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26030 - Peterson v. National Railroad

THE STATE OF SOUTH CAROLINA
In The Supreme Court


Jessie Peterson and Vanessa Peterson,        Appellants,

v.

National Railroad Passenger Corporation, CSX Transportation Inc., and Southco Sweeping and Maintenance, Co.,          Defendants,

of whom National Railroad Passenger Corporation and CSX Transportation, Inc., are,        Respondents.


Appeal from Florence County
James E. Brogdon, Jr., Circuit Court Judge


Opinion No. 26030
Heard March 15, 2005 - Filed August 22, 2005


AFFIRMED IN RESULT


Stephen L. Brown, of Young Clement Rivers, of Charleston; and James R. Holland, of Wettermark, Holland & Keith, of Jacksonville, Florida, for Appellants.

Charles Craig Young, of Young & Phillips, of Florence; and John C. Millberg, of Millberg, Gordon & Stewart, of Raleigh, North Carolina, for Respondents.

William McBee Smith, of Smith & Haskel Law Firm, of Spartanburg, for Amicus Curiae The Association of American Railroads. 

Stephen L. Brown, of Young Clement Rivers, of Charleston, James R. Holland, of Wettermark, Holland & Keith, of Jacksonville, Florida, and Michael J. Warshauer, of Thomas, Thorton & Rogers, of Atlanta; for Amicus Curiae The Association of Rail Labor Attorneys.

CHIEF JUSTICE TOAL:  Jessie Peterson was injured while traveling on a train that derailed.  Jessie and Vanessa Peterson (Appellants) brought the underlying action pursuant to the Federal Employer’s Liability Act (FELA).[1] The trial court granted summary judgment in favor of Respondents, National Railroad Passenger Corporation (Amtrak) and CSX Transportation, Inc. (CSX).  Appellants appealed.  This matter was certified from the court of appeals pursuant Rule 204(b), SCACR.  We affirm in result.

Factual/Procedural Background

In August 2000, Peterson was working as a service attendant on a train that derailed in Lake City, South Carolina.  CSX owns the line of track, and Amtrak owns the train.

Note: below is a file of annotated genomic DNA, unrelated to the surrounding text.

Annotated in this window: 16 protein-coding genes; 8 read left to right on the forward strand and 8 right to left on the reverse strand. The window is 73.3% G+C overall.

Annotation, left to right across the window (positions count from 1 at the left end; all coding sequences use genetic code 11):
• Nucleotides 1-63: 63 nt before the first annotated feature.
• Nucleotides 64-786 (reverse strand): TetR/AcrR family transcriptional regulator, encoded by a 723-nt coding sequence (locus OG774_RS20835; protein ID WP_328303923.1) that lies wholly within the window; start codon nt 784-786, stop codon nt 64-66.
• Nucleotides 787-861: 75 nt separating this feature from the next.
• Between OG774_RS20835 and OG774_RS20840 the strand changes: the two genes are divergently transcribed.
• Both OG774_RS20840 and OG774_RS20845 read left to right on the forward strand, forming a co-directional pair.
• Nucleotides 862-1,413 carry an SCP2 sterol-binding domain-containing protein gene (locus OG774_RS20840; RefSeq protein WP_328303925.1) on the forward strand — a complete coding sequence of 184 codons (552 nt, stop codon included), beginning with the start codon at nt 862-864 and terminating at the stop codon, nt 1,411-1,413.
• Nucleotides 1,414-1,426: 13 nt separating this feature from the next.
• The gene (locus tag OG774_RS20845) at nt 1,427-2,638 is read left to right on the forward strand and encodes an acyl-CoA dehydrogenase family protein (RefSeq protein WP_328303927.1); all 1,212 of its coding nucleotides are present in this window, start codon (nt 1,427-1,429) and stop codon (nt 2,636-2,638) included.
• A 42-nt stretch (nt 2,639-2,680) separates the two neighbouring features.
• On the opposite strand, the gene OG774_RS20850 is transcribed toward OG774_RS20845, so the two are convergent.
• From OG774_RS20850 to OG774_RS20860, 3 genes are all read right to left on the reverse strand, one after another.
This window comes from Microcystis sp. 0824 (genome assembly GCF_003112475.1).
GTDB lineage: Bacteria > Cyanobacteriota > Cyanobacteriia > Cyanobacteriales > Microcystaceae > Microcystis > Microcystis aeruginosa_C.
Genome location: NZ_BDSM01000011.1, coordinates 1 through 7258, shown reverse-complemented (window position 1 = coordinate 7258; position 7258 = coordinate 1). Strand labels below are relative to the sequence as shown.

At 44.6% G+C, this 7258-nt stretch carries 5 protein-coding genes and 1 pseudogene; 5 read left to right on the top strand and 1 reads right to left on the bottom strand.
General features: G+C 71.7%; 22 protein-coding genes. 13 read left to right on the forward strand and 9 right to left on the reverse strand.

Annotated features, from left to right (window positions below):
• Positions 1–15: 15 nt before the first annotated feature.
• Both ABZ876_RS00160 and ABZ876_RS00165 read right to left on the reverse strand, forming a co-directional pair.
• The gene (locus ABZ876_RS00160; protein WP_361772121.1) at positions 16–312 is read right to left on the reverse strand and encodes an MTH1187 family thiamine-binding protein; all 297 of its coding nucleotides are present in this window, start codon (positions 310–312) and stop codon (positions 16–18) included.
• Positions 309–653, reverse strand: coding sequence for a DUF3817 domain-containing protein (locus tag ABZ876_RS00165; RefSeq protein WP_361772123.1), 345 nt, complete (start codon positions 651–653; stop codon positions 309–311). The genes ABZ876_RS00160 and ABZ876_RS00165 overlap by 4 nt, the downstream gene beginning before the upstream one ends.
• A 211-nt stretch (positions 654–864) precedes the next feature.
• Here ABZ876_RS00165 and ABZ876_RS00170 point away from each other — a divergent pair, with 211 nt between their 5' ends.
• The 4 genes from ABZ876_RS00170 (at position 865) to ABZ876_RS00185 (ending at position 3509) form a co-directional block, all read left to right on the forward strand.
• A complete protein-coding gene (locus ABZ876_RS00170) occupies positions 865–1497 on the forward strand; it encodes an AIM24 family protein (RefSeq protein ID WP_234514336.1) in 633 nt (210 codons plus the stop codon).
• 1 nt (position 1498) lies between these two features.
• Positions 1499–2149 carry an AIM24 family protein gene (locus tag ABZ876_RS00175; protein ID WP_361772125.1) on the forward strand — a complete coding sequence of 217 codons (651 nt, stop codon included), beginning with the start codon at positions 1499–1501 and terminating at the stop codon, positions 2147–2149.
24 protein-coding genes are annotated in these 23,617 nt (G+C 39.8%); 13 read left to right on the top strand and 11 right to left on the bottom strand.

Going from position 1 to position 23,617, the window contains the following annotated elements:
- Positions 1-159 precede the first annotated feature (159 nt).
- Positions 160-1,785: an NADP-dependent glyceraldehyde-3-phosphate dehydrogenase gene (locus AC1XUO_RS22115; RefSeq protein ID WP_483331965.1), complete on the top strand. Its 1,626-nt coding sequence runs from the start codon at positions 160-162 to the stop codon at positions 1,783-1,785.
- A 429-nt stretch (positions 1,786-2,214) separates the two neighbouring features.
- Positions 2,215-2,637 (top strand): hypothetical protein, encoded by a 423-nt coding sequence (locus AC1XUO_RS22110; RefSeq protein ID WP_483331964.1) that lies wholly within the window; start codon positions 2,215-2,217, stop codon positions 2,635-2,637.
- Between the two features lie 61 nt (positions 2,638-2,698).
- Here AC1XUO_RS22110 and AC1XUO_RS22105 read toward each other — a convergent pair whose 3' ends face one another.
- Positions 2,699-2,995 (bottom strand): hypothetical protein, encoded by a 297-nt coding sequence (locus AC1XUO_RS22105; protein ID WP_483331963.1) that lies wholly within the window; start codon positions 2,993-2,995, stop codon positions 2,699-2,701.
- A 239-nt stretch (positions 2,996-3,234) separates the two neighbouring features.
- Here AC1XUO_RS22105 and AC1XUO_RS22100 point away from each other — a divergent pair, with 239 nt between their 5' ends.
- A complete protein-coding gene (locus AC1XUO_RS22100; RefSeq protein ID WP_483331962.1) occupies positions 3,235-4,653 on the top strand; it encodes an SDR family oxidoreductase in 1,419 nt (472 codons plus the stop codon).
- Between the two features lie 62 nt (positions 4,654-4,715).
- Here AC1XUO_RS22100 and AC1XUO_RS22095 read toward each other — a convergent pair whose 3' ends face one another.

A short time before the derailment, Ervin Lucky, an employee of Southco Sweeping and Maintenance Co. (Southco), fell asleep while operating a street sweeper on a nearby street.  As a result, the sweeper ran through a stop sign, jumped a curve, crossed a small grassy area, and collided with the track’s crossties.  According to one of CSX’s engineers, the impact of the sweeper knocked the track several inches out of alignment.  The estimated speed of the sweeper at the time of the collision was forty-seven miles per hour. 

Minutes after the collision, the train, with Peterson aboard, crossed the area where the sweeper hit the track’s crossties.  The train derailed.  As a result Peterson was severely injured.  Four eyewitnesses testified in deposition that no one had time to warn CSX or Amtrak before the train arrived.

Appellants claim that Respondents did not properly maintain the area of the track where the derailment occurred.  Appellants further assert that, but for Respondents’ negligence, the sweeper would not have misaligned the track to such a degree that the train would have derailed.  In support of this argument, Appellants presented expert testimony that Respondents violated federal track safety standards and their own internal policies.[2]  The trial court granted summary judgment in favor of Respondents.  Appellants appealed.

The following issues have been raised on appeal: